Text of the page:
Momofuku Milk Bar, 382 metropolitan ave, Williamsburg, NY
The Bean, 147 1st Ave New York, NY
Every nine months or so you lose something and you’re left to reconcile with that newfound sore in your chest that grew from holding nothing else at night but that comforter you’d originally never hold a black light to. I’ve working to move away from that conditional sappy soundtrack that consisted of The Kills, Daughn Gibson, and M83 and replacing it with Lady Gaga and Elle Goulding. M83 stays. I’m sticking true to my roots; booty bass, pelvic bass- the bass that makes me strut down 1st Ave. like a newborn superhero.
My guy left for Los Angeles to pursue his career as a badass.
We had to end his two years in style so we hit up the Momofuku Milk Bar on Metropolitan near the BQE where we’d be able to grab a cab to JFK.
The heat was sweltering. The humidity was like a wall of piss jell-o. He was rolling his brand new cobalt blue suitcase like he was on his way to the eighth grade with every stencil and coloring pencil he’d need for Pre-Algebra. I’m carrying a duffel bag with all his dirty clothes. All in all- 54 pounds. He’s taking everything that’s his. 54 pounds.
With an empty store so early in the morning, we stack all his belongings in the corner by the giant chalk menu that’s etched onto the wall. We order what we know would be essential; two cubano rolls, a pretzel shake, and two iced americanos. The barista goes on her way with prepping us two iced americanos with two shots of that muddy rich Stumptown espresso. We just look down. Then hold. Then look at the menu. Then I go to the cookbooks while my guy engages in a conversation with the barista about Austin, Texas and L.A. The cubano rolls are heating up. The smell is devilish and nostalgic. Coming down the back staircase, Pastry Chef Christina Tosi appears for only a moment. In sentimental, hungover shock we hold hands and look at one another. She’s the one responsible for turning childhood cravings into culinary marvels.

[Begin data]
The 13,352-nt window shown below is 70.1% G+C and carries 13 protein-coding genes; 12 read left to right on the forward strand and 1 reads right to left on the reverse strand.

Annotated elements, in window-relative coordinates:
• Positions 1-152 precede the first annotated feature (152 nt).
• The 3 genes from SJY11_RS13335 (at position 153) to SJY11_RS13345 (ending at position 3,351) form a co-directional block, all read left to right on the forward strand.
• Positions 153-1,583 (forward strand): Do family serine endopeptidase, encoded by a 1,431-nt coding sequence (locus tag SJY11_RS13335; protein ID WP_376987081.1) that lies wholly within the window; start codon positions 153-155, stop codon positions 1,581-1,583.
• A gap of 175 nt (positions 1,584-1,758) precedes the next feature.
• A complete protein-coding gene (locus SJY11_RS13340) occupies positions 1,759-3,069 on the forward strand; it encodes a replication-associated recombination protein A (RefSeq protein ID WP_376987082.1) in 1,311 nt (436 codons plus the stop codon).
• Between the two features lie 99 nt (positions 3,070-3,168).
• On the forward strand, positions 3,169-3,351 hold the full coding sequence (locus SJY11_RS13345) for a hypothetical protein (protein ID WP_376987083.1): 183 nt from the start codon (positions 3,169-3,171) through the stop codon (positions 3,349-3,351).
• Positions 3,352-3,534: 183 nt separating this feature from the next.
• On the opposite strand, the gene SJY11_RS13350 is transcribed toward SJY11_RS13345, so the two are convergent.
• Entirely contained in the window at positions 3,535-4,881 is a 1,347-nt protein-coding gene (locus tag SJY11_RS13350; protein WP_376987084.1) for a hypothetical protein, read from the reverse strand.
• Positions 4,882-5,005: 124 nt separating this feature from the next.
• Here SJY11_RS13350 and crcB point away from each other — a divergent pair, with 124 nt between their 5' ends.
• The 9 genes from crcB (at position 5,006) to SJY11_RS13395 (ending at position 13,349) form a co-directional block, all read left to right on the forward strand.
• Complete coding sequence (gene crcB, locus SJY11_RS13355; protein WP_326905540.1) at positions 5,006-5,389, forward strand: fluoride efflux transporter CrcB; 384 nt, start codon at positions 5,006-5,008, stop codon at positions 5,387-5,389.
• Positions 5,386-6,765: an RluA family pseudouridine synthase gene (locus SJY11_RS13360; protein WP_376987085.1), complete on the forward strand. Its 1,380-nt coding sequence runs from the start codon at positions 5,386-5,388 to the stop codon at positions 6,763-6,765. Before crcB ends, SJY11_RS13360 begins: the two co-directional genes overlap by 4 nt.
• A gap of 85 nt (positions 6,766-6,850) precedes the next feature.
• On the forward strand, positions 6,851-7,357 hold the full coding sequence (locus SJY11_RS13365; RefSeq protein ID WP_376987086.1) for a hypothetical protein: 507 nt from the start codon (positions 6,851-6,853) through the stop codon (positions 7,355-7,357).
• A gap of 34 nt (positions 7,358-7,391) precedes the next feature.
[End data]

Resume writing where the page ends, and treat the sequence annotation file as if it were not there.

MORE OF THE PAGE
Take the Pretzel Shake. Creamy, smooth, salty, savory; I’m reminded of the times when I was younger and I’d be dipping french fries, pretzel sticks, or pizza crust into a frosty I’d gotten from the Wendy’s across the street. That same essence of nostalgia can be applied to most of the other treats the mik bar has to offer; including milk that’s soaked in cereal before being drained and being labeled as Cereal Milk or put into the soft serve machine. There’s also the compost cookie that’s loaded with pretezel, coffee, potato chips, and chocolate chips; the ultimate trail mix conglomerated into the ultimate cookie- I’m reminded of always purchasing $20 of sweet and salty mix before a two hour plane ride. Or my freshman-year hangover when I still blissfully unaware of the secret potential of Pad Thai.